Professor Gerrit Lohmann, leader of the Paleoclimate Dynamics group at the AWI said: “In terms of the Earth’s history, we are currently in one of the climate system’s more stable phases. The preconditions which gave rise to rapid temperature changes during the last ice age do not exist today, but sudden climate changes cannot be excluded in future.”
- Xu Zhang, Gerrit Lohmann, Gregor Knorr, Conor Purcell. Abrupt glacial climate shifts controlled by ice sheet changes. Nature, 2014; DOI: 10.1038/nature13592
Cardiff University. “Minor variations in ice sheet size can trigger abrupt climate change.” ScienceDaily. ScienceDaily, 18 August 2014. <www.sciencedaily.com/releases/2014/08/140818224825.htm>.
“This device gives us a platform to be used in testing and comparing compounds to block or delay the epithelial-mesenchymal transition, potentially slowing the progression of cancer,” says Daniel Irimia, MD, PhD, associate director of the BioMEMS Resource Center in the MGH Department of Surgery.
Normally a stage in embryonic development, EMT is important during normal wound healing and also appears to take place when epithelial cells lining bodily surfaces and cavities become malignant. Instead of adhering to each other tightly in layers, cells that have undergone EMT gain the ability to separate out, move to other parts of the body and implant themselves into the new sites. Cells that have transitioned into a mesenchymal state appear to be more resistant to cancer therapies or other measures designed to induce cell death.
The device developed at the MGH allows investigator to follow the movement of cells passing through a comb-like array of micropillars, which temporarily separates cells that are adhering to each other. To establish baseline characteristics of noncancerous cells, the investigators first studied the passage of normal epithelial cells through the array. They observed that those cells moved at the same speed as neighboring cells, reconnecting when they come into contact with each other into multicellular sheets that repeatedly break apart and reseal. Tumor cells, however, passed quickly and more directly through the device and did not interact with nearby cells.
When cells in which the process of EMT had been initiated by genetic manipulation were observed passing through the device, at first they migrated collectively. But soon after encountering the first micropillars, many cells broke away from the collective front and migrated individually for the rest of their trajectory. Some cells appeared to undergo the opposite transition, reverting from individual migration back to collective migration. Subsequent analysis revealed that the slower moving cells that continued migrating together expressed epithelial markers, while the faster moving, independently migrating cells expressed mesenchymal markers. The individually cells migrating also appeared to be more resistant to treatment with chemotherapy drugs.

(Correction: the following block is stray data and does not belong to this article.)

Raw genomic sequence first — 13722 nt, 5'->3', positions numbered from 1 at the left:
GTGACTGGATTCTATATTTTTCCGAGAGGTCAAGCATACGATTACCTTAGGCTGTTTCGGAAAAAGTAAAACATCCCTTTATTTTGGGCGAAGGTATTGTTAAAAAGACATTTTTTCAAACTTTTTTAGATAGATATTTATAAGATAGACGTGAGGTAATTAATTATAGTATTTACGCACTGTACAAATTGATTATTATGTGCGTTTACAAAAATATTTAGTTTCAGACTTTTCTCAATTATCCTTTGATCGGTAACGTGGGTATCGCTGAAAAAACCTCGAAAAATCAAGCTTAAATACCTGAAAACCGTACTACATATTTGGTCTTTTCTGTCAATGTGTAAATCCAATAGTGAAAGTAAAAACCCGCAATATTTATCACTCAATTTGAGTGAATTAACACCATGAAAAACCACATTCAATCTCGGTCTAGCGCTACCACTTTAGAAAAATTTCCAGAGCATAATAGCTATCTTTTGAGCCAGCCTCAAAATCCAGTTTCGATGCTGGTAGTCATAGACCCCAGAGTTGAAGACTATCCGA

A particular advantage of the EMT chip is the ability to observe how the behavior of a population of cells changes over time. “Instead of providing a snapshot of cells or tissues at a specific moment, as traditional histology studies do, the new chip can capture the changing dynamics of individual or collective cellular migration,” explains Irimia, an assistant professor of Surgery at Harvard Medical School. “In the controlled environment of the EMT chip, these processes resemble such phase transitions as the change from solid to liquid that occurs with melting. Analogies with well studied physical processes are very useful for summarizing the complex EMT process into a few parameters. These parameters are very helpful when making comparisons between different cell types and studying the contribution of various biological processes to EMT. They are also useful when comparing different chemicals to discover new compounds to block or delay EMT”
- Ian Y. Wong, Sarah Javaid, Elisabeth A. Wong, Sinem Perk, Daniel A. Haber, Mehmet Toner, Daniel Irimia. Collective and individual migration following the epithelial–mesenchymal transition. Nature Materials, 2014; DOI:10.1038/nmat4062
Massachusetts General Hospital. “Device monitors key step in development of tumor metastases.” ScienceDaily. ScienceDaily, 18 August 2014. <www.sciencedaily.com/releases/2014/08/140818153611.htm>.